Monday, June 17, 2002

NRO and the Evangelicals

I really must admit I don't understand why so many evangelical blogs have a link to the National Review Online site. Personally, I don't view them as a friend of evangelicals. I've posted about this before (if interested, scroll halfway down to the Non-evangelical Conservatives post).

Today they have an article by Scott Galupo about the Jerry Vines comments at the SBC annual meeting in St. Louis. While ostensibly (I think) on our side, Mr. Galupo cannot help but to make oblique comments about evangelicals. Regarding Vines' comment: "Mohammed, a demon-possessed pedophile who had 12 wives and his last one was a nine-year-old girl." Galupo makes the following observation:
As for the demon factor, it's a go-to phenomenon for Baptists and other Evangelicals to explain everything from Mohammad's mountaintop revelation to UFO sightings”

Did you forget to mention that we blame MTV, PBS, government schools, the income tax, new math, the Yankees’ dynasty, and bottled water on demons, too?

He then says evangelicals have a "credibility problem" in attacking Mohammed given that: (1) King Solomon, is believed to have had 700 wives and 300 concubines (2) the possibility that that Mary was as young as 12 when she gave birth to Jesus. And (3) (a gratuitous non-sequitur) that the God of the Old Testament did instruct Jews to take the lives of thousands of people.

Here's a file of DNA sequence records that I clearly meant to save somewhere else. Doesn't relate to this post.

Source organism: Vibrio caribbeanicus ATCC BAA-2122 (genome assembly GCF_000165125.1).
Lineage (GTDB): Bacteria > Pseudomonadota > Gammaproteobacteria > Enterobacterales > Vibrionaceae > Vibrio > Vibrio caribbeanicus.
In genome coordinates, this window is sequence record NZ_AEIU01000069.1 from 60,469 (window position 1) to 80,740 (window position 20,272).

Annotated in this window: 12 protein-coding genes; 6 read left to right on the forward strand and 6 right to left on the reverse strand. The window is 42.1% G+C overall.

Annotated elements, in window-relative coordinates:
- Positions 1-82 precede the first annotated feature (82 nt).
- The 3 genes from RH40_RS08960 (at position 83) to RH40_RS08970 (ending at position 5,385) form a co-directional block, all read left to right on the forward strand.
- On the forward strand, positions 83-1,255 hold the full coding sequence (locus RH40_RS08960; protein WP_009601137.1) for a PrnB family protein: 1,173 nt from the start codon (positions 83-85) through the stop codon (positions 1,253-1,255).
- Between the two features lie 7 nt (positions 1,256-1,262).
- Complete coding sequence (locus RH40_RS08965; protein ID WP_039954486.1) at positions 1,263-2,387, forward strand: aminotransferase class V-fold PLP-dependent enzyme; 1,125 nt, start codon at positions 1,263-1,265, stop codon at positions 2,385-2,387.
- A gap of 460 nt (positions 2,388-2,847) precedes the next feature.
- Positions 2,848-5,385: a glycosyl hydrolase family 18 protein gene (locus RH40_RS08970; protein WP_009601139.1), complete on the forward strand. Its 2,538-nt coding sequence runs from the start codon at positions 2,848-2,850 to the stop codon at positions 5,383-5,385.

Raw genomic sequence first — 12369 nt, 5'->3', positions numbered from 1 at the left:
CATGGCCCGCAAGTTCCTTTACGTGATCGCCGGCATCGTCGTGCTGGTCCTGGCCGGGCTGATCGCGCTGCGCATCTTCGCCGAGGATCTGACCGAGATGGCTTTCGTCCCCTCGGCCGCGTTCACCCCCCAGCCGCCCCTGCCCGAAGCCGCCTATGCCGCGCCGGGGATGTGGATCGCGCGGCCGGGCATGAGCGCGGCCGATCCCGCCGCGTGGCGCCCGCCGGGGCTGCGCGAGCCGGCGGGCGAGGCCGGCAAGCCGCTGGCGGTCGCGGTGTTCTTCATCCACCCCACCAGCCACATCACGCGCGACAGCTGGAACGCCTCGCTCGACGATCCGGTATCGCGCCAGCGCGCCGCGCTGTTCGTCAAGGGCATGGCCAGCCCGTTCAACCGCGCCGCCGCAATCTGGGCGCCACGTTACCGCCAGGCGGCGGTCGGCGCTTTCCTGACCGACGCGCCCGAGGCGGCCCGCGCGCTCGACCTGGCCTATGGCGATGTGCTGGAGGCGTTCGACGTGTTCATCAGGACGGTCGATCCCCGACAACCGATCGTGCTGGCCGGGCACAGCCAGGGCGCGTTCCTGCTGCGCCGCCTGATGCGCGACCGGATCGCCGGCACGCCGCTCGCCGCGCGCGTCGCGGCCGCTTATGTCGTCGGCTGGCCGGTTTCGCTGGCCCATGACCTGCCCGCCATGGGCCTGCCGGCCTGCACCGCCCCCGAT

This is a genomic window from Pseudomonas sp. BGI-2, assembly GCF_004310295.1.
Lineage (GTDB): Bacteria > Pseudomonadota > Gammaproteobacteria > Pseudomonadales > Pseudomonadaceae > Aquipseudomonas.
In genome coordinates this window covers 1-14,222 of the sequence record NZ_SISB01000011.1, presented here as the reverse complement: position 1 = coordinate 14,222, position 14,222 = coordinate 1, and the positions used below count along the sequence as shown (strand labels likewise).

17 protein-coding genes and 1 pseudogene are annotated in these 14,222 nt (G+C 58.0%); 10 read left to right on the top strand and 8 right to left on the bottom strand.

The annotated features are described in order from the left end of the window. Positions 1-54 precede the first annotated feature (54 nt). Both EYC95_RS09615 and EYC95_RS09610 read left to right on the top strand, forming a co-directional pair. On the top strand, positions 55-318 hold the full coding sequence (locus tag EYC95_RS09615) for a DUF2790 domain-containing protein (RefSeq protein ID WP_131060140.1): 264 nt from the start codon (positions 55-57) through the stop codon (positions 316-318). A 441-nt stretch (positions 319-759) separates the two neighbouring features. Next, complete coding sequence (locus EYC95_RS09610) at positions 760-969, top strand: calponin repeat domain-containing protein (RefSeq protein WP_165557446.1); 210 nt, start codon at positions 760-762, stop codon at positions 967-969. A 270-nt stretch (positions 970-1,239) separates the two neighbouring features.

The article marches forward with a rehash Rod Dreher's incomplete explanation of evangelical support for Israel, once again painting all evangelicals with the same dispensational brush. (I have also posted about this before, see here and scroll to the "Christians and Jews" post.) According to this theory, we support Israel only because she fits into eschatological prophesy. The possibility that we support Israel because she is the only democracy in a region of totalitarian monarchs and thugs is not considered.

Galupo writes:
”It's clear, then, that Evangelicals, as a whole, are devoted not to the people of Israel but to the concept of Israel, in the cosmic context of the Book of Revelations (sic). ”

Note to National Review Online: The percentage of evangelicals supporting Israel is far greater than the percentage of evangelicals who identify themselves as dispensationalists.

Even when he tries to give us some credit it always comes back to the same thing: we are loony zealots consumed with end-times prophesy:
To be sure, they are engaged by the theological connection — the sense that biblical prophecy is playing out before their eyes, vindicating their literal-truth reading of Revelations (sic).”

Mr. Galupo also writes:
”They'd [pro-Israli evangelicals] be surprised to learn that Israel, in its modern incarnation, was founded in large part by atheists and socialists.”

Gee Mr. Galupo, some of us Baptists went to school and our teachers learned us letters, ciphering and lots of stuff!

The article contains this final comment about evangelicals:
”But they're [evangelicals] more than merely passive "fanatics." They're are practical, if sometimes misguided, defenders of a faith they believe is exclusively true. “

I am as pleased as Tevye (whom I only like because he just might be one of the 144,000!) was when the constable in Fiddler on the Roof told him something along the lines of “You are a good man, for a Jew.” Rarely have I received such a compliment.

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